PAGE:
Almost 50% of all health care dollars in the United States are spent by the government, and the other half is spent by private insurers and individuals on a market that is heavily regulated and controlled by government.
What might medicine look like if government weren’t so deeply entrenched in it? It can be a tough thing to imagine, since government and medicine have been “joined at the hip” (to borrow a recent phrase from Obama) for more than half a century.
There are some Americans, however, who have lived long enough to remember the state of medicine when it was freer. In a recent op-ed in the Wall Street Journal, a doctor describes how his experience in medicine dramatically changed over the course of his medical career—and not for the better. Dr. Marsh says:
When I graduated from medical school in 1962, the profession of medicine was for many graduates an opportunity to provide care—as distinguished from, though aligned with, treatment—and to provide it to individuals, not to populations or governmentally specified groups. Young doctors hoped to establish an independent business, enjoy lifelong intellectual excitement as knowledge and therapies expanded, and have an income sufficient to live decently and support a family….
After eight years of postgraduate study, I opened a solo pediatrics practice in a community of 10,000 souls an hour from Boston. A number of lean years passed before I could build a robust practice. Yet the experience was exactly what I—and I think many of my colleagues—sought: a personal, direct and unimpeded relationship between me and those who chose to become my patients….
I had to give my acute attention to the price of every medical intervention. The costs could have a direct and painful impact on a family’s budget. So I had to know the prices for most of the medications I prescribed and of most of the tests I might order. I learned to play for time by waiting, when it was safe to, before ordering an X-ray or a test—and to substitute less-expensive medications for more costly ones wherever possible….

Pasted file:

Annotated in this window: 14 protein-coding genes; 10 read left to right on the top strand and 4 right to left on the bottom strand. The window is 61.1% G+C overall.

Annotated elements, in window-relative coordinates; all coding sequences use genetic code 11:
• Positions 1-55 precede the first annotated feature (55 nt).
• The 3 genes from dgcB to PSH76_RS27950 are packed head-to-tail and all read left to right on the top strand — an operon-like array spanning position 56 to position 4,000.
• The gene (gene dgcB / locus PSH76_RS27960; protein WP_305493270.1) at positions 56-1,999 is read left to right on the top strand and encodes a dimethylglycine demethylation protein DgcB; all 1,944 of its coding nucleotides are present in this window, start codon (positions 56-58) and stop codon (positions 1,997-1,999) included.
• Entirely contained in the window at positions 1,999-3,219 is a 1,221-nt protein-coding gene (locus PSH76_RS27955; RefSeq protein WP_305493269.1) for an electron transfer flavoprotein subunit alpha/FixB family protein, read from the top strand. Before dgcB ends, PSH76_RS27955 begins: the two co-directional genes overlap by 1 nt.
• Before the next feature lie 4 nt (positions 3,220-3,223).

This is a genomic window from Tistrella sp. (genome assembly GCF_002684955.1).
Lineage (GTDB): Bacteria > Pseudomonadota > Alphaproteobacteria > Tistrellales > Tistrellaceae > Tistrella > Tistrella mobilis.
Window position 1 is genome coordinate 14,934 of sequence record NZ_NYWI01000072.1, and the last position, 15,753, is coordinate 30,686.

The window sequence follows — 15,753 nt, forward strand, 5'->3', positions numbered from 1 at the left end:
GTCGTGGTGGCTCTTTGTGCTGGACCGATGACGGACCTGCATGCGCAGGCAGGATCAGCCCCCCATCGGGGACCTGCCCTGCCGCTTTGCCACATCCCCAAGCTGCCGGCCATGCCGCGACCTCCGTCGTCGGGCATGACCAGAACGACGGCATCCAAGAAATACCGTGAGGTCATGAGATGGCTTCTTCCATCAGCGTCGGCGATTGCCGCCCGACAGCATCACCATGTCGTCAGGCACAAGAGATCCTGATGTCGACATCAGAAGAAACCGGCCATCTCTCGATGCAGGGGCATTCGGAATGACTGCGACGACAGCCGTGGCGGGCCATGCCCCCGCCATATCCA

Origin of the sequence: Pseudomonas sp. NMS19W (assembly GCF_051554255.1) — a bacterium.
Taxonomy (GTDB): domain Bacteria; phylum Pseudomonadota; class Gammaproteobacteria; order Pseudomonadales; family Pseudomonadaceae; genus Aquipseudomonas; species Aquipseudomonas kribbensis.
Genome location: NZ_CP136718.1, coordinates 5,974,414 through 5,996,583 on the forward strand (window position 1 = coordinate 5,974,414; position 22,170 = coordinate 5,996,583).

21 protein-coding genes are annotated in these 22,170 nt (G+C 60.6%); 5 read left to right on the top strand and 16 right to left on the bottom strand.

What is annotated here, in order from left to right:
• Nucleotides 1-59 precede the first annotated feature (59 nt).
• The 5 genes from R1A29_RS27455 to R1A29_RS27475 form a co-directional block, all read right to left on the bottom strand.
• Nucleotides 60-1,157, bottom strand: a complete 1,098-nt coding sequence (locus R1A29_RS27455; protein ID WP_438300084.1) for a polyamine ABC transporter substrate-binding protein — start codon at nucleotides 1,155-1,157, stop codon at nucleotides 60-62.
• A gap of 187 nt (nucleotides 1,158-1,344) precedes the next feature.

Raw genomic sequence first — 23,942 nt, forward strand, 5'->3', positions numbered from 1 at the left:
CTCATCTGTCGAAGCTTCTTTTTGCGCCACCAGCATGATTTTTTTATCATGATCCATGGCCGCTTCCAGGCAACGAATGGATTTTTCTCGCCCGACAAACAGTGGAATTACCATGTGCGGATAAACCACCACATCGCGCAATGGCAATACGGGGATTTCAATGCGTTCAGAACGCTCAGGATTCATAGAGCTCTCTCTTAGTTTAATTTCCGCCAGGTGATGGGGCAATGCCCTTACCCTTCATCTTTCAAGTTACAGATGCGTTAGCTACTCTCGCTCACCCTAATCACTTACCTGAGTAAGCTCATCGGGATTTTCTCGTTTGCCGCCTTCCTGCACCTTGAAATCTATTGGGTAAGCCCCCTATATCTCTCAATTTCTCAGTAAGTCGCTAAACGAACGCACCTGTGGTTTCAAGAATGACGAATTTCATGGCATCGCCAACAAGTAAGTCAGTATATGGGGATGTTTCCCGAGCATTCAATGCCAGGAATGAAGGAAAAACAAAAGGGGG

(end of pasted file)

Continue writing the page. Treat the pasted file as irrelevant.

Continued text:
Then, in the mid-1970s, things changed, and we became enlightened. Third parties, typically the insurance companies, were interpolated between the physician and the patient. Some of the consequences were unfortunate….
Physician compensation is tied to “efficiencies,” which means reducing the outlays and costs to the group (translation: skimp where possible) and thus generating for internal distribution a larger share of the prepaid premiums….
Insurance relationships drove practice relationships.
What Dr. Marsh is referring to is the rise of HMOs in the 1970s, propped up by government subsidy. He describes how these government-bred entities transformed his relationship with patients from one in which their interests were aligned (the better care he took of his patients, the greater rewards he received) to one in which doctors had incentives to sacrifice the quality of patient care to pad their pockets. The whole editorial is worth reading.
Dr. Marsh describes how the quality of medicine fell as government intruded further in health care. His observations suggest that medicine would look radically better if it were completely unchained from government control, especially considering the remarkable technological advancements made in the last fifty years.